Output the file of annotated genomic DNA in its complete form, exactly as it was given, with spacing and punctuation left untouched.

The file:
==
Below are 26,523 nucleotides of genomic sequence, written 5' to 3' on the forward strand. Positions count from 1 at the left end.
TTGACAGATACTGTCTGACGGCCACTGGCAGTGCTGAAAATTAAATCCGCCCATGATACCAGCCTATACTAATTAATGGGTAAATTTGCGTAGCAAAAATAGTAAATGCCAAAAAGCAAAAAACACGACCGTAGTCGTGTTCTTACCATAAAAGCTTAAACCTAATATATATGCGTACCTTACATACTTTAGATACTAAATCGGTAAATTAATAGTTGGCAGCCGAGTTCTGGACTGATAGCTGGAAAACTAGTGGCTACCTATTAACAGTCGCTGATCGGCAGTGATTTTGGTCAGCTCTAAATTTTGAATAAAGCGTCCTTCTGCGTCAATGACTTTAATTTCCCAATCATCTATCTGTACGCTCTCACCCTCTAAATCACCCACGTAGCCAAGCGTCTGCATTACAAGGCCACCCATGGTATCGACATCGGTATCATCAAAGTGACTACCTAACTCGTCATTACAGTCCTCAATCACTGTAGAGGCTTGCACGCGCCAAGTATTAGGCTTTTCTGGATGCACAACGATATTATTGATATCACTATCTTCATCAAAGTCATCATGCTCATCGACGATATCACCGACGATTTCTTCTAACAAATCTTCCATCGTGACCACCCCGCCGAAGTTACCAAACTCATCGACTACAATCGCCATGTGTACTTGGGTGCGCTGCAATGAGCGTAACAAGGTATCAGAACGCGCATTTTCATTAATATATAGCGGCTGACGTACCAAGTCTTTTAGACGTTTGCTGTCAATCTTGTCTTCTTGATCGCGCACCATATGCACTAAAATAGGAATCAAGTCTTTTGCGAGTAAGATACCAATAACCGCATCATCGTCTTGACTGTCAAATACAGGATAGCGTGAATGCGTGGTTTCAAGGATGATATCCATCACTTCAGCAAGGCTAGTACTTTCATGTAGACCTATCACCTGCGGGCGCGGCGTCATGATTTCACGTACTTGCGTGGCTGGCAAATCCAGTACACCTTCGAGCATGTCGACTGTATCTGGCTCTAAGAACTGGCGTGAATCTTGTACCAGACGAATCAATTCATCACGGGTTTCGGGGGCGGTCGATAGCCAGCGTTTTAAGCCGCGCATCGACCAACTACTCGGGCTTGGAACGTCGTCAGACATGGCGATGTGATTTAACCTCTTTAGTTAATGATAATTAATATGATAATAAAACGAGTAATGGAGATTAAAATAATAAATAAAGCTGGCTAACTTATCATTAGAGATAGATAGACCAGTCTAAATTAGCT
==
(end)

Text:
Below are 26,523 nucleotides of genomic sequence, written 5' to 3' on the forward strand. Positions count from 1 at the left end.
TTGACAGATACTGTCTGACGGCCACTGGCAGTGCTGAAAATTAAATCCGCCCATGATACCAGCCTATACTAATTAATGGGTAAATTTGCGTAGCAAAAATAGTAAATGCCAAAAAGCAAAAAACACGACCGTAGTCGTGTTCTTACCATAAAAGCTTAAACCTAATATATATGCGTACCTTACATACTTTAGATACTAAATCGGTAAATTAATAGTTGGCAGCCGAGTTCTGGACTGATAGCTGGAAAACTAGTGGCTACCTATTAACAGTCGCTGATCGGCAGTGATTTTGGTCAGCTCTAAATTTTGAATAAAGCGTCCTTCTGCGTCAATGACTTTAATTTCCCAATCATCTATCTGTACGCTCTCACCCTCTAAATCACCCACGTAGCCAAGCGTCTGCATTACAAGGCCACCCATGGTATCGACATCGGTATCATCAAAGTGACTACCTAACTCGTCATTACAGTCCTCAATCACTGTAGAGGCTTGCACGCGCCAAGTATTAGGCTTTTCTGGATGCACAACGATATTATTGATATCACTATCTTCATCAAAGTCATCATGCTCATCGACGATATCACCGACGATTTCTTCTAACAAATCTTCCATCGTGACCACCCCGCCGAAGTTACCAAACTCATCGACTACAATCGCCATGTGTACTTGGGTGCGCTGCAATGAGCGTAACAAGGTATCAGAACGCGCATTTTCATTAATATATAGCGGCTGACGTACCAAGTCTTTTAGACGTTTGCTGTCAATCTTGTCTTCTTGATCGCGCACCATATGCACTAAAATAGGAATCAAGTCTTTTGCGAGTAAGATACCAATAACCGCATCATCGTCTTGACTGTCAAATACAGGATAGCGTGAATGCGTGGTTTCAAGGATGATATCCATCACTTCAGCAAGGCTAGTACTTTCATGTAGACCTATCACCTGCGGGCGCGGCGTCATGATTTCACGTACTTGCGTGGCTGGCAAATCCAGTACACCTTCGAGCATGTCGACTGTATCTGGCTCTAAGAACTGGCGTGAATCTTGTACCAGACGAATCAATTCATCACGGGTTTCGGGGGCGGTCGATAGCCAGCGTTTTAAGCCGCGCATCGACCAACTACTCGGGCTTGGAACGTCGTCAGACATGGCGATGTGATTTAACCTCTTTAGTTAATGATAATTAATATGATAATAAAACGAGTAATGGAGATTAAAATAATAAATAAAGCTGGCTAACTTATCATTAGAGATAGATAGACCAGTCTAAATTAGCT